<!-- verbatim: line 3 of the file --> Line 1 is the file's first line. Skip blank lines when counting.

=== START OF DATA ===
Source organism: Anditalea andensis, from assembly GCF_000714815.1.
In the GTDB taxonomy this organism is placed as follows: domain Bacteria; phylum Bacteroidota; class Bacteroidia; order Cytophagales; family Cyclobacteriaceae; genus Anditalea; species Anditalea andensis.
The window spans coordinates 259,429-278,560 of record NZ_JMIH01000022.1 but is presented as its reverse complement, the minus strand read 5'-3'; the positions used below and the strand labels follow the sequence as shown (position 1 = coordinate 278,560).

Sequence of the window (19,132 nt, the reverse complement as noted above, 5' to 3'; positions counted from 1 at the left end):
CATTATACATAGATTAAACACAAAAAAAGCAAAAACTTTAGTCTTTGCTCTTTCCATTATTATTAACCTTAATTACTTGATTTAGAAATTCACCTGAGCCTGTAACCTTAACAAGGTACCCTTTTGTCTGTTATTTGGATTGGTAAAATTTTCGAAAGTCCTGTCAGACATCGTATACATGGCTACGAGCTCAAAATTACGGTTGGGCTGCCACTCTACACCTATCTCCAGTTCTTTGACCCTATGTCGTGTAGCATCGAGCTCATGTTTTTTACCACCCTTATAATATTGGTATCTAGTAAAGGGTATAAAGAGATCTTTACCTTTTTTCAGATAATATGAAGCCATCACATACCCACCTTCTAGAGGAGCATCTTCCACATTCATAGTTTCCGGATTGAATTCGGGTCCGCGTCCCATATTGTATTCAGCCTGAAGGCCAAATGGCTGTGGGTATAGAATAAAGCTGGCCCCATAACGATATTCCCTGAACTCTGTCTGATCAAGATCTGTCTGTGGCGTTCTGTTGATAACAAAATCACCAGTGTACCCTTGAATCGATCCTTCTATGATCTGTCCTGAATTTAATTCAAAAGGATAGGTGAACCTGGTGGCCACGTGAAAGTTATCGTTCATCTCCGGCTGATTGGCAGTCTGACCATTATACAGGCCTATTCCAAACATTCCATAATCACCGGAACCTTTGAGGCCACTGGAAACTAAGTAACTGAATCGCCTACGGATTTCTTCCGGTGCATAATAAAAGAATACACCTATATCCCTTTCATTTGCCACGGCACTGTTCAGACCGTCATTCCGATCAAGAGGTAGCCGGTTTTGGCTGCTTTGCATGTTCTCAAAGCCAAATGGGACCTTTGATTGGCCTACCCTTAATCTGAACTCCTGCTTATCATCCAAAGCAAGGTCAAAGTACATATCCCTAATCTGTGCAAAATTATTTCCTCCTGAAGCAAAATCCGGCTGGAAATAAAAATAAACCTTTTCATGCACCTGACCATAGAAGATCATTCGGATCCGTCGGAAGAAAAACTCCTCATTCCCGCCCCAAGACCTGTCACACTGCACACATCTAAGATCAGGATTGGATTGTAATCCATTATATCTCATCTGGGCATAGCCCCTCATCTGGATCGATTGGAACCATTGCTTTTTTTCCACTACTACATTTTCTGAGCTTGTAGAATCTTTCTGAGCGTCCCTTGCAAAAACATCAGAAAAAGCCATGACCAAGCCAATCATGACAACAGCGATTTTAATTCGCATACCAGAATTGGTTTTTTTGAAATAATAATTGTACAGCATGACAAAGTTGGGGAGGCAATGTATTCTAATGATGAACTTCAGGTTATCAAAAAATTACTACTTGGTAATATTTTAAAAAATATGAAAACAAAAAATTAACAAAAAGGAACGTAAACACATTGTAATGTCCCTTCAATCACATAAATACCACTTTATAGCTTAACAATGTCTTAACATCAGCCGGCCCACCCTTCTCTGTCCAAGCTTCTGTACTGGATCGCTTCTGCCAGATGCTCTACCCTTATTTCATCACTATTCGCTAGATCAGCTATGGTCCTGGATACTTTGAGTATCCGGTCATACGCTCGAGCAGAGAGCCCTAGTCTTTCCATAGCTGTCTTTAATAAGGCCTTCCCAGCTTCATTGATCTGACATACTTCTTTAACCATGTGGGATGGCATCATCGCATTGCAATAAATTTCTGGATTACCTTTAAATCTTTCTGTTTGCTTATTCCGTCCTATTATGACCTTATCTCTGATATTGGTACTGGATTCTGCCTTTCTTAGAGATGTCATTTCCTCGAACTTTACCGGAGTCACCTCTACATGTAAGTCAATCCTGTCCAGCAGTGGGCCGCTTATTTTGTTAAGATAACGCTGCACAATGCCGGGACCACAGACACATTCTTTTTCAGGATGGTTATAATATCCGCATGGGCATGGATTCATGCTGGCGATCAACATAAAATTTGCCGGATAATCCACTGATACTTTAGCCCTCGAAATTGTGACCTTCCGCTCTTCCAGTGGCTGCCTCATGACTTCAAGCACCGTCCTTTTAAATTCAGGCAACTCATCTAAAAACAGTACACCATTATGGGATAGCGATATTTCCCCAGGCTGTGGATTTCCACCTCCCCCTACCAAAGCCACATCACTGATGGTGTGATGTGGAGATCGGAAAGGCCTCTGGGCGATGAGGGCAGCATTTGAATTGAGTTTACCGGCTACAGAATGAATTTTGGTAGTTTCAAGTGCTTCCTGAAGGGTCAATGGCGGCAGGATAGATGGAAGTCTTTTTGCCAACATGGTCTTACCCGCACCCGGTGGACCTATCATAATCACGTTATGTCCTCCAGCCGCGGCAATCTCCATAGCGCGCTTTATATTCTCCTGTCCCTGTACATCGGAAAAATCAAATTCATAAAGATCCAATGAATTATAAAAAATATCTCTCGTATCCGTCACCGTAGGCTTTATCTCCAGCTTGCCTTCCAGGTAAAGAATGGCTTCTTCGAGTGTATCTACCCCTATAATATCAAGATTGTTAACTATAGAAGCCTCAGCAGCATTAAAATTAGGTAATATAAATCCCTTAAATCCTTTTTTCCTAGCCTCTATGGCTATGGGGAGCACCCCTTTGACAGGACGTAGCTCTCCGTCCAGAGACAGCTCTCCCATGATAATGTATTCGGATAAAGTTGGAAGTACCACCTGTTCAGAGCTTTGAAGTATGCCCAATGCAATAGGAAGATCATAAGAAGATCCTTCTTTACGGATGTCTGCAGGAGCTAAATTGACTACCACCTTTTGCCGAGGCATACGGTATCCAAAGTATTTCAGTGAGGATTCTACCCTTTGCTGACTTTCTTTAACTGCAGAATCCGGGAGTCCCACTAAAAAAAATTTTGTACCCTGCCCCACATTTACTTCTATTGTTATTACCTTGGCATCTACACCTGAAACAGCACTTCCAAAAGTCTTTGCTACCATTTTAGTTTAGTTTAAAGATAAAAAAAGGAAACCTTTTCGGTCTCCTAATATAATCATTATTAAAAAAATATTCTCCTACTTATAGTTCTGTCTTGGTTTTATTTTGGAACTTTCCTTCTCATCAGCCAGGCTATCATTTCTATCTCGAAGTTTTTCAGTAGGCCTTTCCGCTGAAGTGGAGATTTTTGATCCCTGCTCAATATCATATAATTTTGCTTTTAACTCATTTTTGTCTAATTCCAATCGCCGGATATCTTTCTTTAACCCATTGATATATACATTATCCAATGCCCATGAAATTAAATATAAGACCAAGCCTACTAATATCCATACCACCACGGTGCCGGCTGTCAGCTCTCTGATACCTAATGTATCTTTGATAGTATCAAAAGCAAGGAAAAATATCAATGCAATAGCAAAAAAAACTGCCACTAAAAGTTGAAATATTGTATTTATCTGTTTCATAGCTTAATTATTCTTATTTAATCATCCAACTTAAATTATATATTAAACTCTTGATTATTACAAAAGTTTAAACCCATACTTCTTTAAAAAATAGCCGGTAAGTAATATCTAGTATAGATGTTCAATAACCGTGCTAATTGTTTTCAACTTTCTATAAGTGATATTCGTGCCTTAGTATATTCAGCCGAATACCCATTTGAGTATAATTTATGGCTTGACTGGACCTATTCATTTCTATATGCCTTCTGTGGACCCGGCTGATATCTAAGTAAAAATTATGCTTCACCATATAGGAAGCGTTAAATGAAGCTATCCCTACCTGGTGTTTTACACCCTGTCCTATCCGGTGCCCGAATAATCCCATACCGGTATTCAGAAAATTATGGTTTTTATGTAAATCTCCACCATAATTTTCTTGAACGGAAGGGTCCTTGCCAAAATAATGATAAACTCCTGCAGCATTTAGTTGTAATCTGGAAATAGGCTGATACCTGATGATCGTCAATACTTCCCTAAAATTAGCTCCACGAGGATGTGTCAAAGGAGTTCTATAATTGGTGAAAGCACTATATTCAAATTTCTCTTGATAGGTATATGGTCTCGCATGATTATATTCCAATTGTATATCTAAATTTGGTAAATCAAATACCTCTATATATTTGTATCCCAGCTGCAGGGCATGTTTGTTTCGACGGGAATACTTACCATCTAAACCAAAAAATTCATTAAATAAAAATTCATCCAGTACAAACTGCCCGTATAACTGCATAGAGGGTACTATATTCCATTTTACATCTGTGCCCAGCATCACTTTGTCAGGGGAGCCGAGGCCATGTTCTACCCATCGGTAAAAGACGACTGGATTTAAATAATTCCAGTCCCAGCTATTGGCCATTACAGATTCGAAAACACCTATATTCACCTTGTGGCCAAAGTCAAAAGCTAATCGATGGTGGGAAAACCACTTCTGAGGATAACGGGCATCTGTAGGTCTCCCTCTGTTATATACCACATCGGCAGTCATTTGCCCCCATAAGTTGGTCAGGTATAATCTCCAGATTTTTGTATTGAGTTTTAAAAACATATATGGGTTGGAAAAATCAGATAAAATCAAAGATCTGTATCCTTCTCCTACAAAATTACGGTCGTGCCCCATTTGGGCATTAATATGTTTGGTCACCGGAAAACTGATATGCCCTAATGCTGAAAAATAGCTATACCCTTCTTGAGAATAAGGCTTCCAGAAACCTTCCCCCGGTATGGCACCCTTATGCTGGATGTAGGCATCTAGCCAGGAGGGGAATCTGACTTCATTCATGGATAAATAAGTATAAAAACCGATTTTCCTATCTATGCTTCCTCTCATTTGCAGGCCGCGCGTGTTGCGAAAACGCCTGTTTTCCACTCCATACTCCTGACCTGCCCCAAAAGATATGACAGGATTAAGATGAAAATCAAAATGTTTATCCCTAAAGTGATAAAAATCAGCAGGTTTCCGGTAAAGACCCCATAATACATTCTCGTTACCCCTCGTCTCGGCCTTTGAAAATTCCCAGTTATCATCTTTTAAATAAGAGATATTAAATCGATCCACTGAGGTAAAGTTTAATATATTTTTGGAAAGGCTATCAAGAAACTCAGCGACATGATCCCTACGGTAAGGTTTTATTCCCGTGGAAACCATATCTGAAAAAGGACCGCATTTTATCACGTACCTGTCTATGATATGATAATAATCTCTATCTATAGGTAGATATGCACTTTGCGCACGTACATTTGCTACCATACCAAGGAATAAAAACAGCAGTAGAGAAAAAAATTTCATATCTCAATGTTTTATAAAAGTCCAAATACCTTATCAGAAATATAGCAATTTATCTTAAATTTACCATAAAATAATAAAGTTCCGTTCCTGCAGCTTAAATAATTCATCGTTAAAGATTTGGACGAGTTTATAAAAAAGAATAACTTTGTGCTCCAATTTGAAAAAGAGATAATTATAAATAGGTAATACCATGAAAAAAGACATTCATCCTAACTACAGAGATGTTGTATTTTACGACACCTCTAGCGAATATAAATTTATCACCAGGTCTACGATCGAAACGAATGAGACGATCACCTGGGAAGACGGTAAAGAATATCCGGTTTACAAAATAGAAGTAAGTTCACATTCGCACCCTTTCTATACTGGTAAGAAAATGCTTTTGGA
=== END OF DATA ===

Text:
The window spans coordinates 259,429-278,560 of record NZ_JMIH01000022.1 but is presented as its reverse complement, the minus strand read 5'-3'; the positions used below and the strand labels follow the sequence as shown (position 1 = coordinate 278,560).